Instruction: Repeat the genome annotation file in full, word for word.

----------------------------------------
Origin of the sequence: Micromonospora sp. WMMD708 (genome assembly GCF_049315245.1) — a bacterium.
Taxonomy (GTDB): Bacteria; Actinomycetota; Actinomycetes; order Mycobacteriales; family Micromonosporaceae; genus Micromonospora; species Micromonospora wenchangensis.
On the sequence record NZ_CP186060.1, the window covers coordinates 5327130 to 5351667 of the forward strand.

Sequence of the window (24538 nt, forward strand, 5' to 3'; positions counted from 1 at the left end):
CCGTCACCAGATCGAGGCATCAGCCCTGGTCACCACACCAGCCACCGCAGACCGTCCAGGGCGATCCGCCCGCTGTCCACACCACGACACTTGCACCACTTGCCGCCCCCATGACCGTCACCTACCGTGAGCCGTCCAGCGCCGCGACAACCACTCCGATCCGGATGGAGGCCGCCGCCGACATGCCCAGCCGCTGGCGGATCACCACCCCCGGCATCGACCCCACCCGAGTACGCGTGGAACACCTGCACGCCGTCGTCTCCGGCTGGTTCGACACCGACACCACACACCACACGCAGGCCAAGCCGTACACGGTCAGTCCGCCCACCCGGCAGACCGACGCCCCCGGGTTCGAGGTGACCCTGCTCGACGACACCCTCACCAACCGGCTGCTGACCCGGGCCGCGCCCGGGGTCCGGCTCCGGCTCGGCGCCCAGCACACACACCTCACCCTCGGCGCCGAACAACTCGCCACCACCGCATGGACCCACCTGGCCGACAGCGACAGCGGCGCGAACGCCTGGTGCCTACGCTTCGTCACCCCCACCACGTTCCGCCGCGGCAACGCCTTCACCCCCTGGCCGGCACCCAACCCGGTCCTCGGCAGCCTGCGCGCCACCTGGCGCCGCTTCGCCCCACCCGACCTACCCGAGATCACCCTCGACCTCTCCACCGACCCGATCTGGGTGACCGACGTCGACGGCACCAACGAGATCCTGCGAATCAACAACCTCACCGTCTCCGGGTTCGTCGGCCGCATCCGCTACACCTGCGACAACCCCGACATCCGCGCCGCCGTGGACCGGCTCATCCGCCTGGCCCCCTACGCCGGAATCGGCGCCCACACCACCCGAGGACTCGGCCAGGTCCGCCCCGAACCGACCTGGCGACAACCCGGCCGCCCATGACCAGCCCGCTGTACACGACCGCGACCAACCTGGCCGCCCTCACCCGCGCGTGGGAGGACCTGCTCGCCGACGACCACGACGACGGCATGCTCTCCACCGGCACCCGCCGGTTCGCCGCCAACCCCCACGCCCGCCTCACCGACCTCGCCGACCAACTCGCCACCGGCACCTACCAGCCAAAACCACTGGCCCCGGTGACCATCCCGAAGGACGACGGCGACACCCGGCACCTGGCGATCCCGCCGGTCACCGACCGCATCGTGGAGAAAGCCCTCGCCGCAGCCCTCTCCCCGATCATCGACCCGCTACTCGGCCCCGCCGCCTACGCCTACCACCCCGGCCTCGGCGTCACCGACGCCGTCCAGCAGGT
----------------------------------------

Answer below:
Origin of the sequence: Micromonospora sp. WMMD708 (genome assembly GCF_049315245.1) — a bacterium.
Taxonomy (GTDB): Bacteria; Actinomycetota; Actinomycetes; order Mycobacteriales; family Micromonosporaceae; genus Micromonospora; species Micromonospora wenchangensis.
On the sequence record NZ_CP186060.1, the window covers coordinates 5327130 to 5351667 of the forward strand.

Sequence of the window (24538 nt, forward strand, 5' to 3'; positions counted from 1 at the left end):
CCGTCACCAGATCGAGGCATCAGCCCTGGTCACCACACCAGCCACCGCAGACCGTCCAGGGCGATCCGCCCGCTGTCCACACCACGACACTTGCACCACTTGCCGCCCCCATGACCGTCACCTACCGTGAGCCGTCCAGCGCCGCGACAACCACTCCGATCCGGATGGAGGCCGCCGCCGACATGCCCAGCCGCTGGCGGATCACCACCCCCGGCATCGACCCCACCCGAGTACGCGTGGAACACCTGCACGCCGTCGTCTCCGGCTGGTTCGACACCGACACCACACACCACACGCAGGCCAAGCCGTACACGGTCAGTCCGCCCACCCGGCAGACCGACGCCCCCGGGTTCGAGGTGACCCTGCTCGACGACACCCTCACCAACCGGCTGCTGACCCGGGCCGCGCCCGGGGTCCGGCTCCGGCTCGGCGCCCAGCACACACACCTCACCCTCGGCGCCGAACAACTCGCCACCACCGCATGGACCCACCTGGCCGACAGCGACAGCGGCGCGAACGCCTGGTGCCTACGCTTCGTCACCCCCACCACGTTCCGCCGCGGCAACGCCTTCACCCCCTGGCCGGCACCCAACCCGGTCCTCGGCAGCCTGCGCGCCACCTGGCGCCGCTTCGCCCCACCCGACCTACCCGAGATCACCCTCGACCTCTCCACCGACCCGATCTGGGTGACCGACGTCGACGGCACCAACGAGATCCTGCGAATCAACAACCTCACCGTCTCCGGGTTCGTCGGCCGCATCCGCTACACCTGCGACAACCCCGACATCCGCGCCGCCGTGGACCGGCTCATCCGCCTGGCCCCCTACGCCGGAATCGGCGCCCACACCACCCGAGGACTCGGCCAGGTCCGCCCCGAACCGACCTGGCGACAACCCGGCCGCCCATGACCAGCCCGCTGTACACGACCGCGACCAACCTGGCCGCCCTCACCCGCGCGTGGGAGGACCTGCTCGCCGACGACCACGACGACGGCATGCTCTCCACCGGCACCCGCCGGTTCGCCGCCAACCCCCACGCCCGCCTCACCGACCTCGCCGACCAACTCGCCACCGGCACCTACCAGCCAAAACCACTGGCCCCGGTGACCATCCCGAAGGACGACGGCGACACCCGGCACCTGGCGATCCCGCCGGTCACCGACCGCATCGTGGAGAAAGCCCTCGCCGCAGCCCTCTCCCCGATCATCGACCCGCTACTCGGCCCCGCCGCCTACGCCTACCACCCCGGCCTCGGCGTCACCGACGCCGTCCAGCAGGT